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New India's New Fictions


Anubha Yadav

READING NEW INDIA: POST MILLENNIAL INDIAN FICTION IN ENGLISH
By E. Dawson Varughese
Bloomsbury, London, 2013, pp. 187, Rs. 799.00

VOLUME XXXVII NUMBER 9 September 2013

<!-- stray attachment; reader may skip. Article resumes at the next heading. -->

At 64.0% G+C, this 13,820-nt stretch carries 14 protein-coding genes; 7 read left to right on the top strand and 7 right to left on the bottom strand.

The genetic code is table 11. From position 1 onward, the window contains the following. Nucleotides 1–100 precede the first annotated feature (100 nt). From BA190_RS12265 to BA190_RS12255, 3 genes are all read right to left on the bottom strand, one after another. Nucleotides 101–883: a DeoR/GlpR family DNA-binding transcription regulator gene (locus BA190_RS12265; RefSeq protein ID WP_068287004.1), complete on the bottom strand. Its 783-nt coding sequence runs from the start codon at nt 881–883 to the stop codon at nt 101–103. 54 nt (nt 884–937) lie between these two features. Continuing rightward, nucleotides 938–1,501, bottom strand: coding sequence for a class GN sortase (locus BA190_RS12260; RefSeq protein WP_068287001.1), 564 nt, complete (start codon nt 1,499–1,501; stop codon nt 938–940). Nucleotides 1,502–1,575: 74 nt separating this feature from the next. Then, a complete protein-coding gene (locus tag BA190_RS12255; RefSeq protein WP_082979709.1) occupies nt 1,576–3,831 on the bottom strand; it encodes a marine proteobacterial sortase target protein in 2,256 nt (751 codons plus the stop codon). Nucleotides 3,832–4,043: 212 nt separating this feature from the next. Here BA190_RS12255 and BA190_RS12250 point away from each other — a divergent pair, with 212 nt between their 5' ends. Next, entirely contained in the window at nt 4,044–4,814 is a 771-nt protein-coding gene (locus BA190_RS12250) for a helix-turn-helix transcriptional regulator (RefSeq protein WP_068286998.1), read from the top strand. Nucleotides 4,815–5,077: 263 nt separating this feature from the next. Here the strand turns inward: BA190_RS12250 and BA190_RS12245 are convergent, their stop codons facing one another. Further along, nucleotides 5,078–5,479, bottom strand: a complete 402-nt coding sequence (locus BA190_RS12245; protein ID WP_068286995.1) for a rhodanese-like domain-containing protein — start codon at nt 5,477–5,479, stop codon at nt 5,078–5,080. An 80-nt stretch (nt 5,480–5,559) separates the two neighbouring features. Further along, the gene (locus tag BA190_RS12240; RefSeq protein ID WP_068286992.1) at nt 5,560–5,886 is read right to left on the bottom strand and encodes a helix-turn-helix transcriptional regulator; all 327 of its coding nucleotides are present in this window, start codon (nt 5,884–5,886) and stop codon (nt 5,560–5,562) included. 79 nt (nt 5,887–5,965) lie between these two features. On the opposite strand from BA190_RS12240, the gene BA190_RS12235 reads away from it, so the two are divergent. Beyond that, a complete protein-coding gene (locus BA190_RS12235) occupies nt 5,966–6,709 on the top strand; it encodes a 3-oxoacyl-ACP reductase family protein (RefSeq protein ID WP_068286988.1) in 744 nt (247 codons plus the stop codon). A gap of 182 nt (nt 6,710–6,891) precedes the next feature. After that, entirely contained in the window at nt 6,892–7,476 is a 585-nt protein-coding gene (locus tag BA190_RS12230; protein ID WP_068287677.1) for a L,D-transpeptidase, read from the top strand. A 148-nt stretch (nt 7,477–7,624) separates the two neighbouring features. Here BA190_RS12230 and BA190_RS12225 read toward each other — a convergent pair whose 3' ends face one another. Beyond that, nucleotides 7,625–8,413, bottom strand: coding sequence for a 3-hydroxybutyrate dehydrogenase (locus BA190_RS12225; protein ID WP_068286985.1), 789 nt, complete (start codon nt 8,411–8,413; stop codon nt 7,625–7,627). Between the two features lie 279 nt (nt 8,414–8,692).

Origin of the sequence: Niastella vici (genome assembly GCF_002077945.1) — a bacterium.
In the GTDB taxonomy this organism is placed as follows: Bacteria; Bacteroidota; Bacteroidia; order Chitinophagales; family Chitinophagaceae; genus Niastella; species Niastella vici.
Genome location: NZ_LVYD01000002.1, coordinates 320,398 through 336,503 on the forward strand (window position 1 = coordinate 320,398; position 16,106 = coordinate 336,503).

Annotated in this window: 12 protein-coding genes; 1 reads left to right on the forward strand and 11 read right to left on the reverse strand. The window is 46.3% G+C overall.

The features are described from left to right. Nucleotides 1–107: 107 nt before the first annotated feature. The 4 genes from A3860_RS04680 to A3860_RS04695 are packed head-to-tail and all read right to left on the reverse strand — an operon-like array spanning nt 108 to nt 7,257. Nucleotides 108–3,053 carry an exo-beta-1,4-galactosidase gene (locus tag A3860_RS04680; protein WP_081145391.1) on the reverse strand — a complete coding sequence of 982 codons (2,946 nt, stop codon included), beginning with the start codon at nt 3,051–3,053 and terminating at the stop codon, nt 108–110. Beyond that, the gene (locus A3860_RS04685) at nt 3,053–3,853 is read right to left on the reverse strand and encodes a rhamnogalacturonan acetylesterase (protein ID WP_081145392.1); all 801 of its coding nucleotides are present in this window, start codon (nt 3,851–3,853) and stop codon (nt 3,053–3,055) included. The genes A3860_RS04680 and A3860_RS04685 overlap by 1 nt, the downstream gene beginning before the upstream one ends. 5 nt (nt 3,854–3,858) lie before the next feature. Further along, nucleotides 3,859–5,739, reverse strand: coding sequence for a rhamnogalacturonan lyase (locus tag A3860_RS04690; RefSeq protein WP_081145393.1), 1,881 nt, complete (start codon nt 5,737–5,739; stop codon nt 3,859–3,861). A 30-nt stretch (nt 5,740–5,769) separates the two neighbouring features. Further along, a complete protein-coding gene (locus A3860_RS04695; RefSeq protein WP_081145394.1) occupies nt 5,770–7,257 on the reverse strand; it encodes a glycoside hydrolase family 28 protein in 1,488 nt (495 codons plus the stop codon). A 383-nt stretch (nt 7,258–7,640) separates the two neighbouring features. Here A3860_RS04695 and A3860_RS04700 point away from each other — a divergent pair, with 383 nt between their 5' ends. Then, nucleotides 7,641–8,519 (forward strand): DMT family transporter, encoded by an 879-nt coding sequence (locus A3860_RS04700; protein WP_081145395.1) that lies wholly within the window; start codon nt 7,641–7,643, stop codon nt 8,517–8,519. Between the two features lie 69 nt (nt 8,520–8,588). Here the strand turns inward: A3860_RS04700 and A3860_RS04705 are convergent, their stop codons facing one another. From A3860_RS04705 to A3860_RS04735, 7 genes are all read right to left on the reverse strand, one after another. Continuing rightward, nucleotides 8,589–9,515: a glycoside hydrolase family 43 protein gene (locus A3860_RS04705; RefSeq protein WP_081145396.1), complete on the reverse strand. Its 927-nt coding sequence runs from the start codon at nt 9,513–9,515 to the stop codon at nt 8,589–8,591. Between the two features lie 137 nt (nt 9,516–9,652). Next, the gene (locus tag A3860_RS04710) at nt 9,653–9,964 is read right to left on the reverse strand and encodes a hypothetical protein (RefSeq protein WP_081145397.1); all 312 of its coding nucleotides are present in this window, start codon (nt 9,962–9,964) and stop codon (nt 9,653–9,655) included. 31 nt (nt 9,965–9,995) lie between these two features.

Some years back, I found myself attending the farewell function of a sarkaari officer, a bureaucrat. The usual white-cloth covered chairs, the podium with a small shaky wood table, a vase of short stemmed officious looking desi roses and a red carpet on the stage. Like the tradition of speech delivery goes, the speeches started from the junior-most officers and slowly moved upwards, in peculiar babu English. The finale was to be delivered by the senior-most bureaucrat sitting right in the centre. Finally this last bureaucrat got the microphone. And he said, ‘Today, I am again reminded of those lines, Debakanta Barua’s lines, “India is Indira, Indira is India”.’ And he went ahead to explain how the bureaucrat, the woman retiring (her name also Indira) was indeed the Department itself. He got a huge reception of claps from the audience. It would perhaps be an apt start for a post-emergency Indian-novel in English.   On one hand the anecdote in itself is peculiar to India, while on the other, words like ‘sarkaari’, ‘desi’ and ‘babu’ accentuate that ‘Indian-ness’. Daisy Rockewell in her paper: ‘The Shape of a Place: Translation and Cultural Marking in South Asian Fictions’ defines this practice of ‘cultural marking’ of a text to identify that text as ‘inhabiting a particular culture’. Varughese’s Reading New India dwells in detail on similar ideas: what are the mechanisms and preoccupations of ‘Indian Writing in English’ that uniquely qualify it as Indian writing in English? The book seeks to answer this critical question through a contemporary study of India and Indian literature in English in the context of their overlapping histories.   Reading New India works as a canvas to showcase the ‘new’ writings and happenings in post millennial India. It contemplates on the nature of the genres and themes emerging and connects the fiction with the cultural and socio-political shifts in India. The book starts by placing itself briefly in the history of Indian writing in English, the ‘present’ traditions. She briefly outlines it with works such as Bankimchandra Chatterjee’s Rajmohan’s Wife (the first novel written and published in English by an Indian writer), Sarojini Naidu’s, The Song of My City, and the Poetry of Toru Dutt (the first collection of Indian poetry published by a woman). Here Dawson also discusses writers such as Rudyard Kipling who knew India in another way, saw it through another lens, ...


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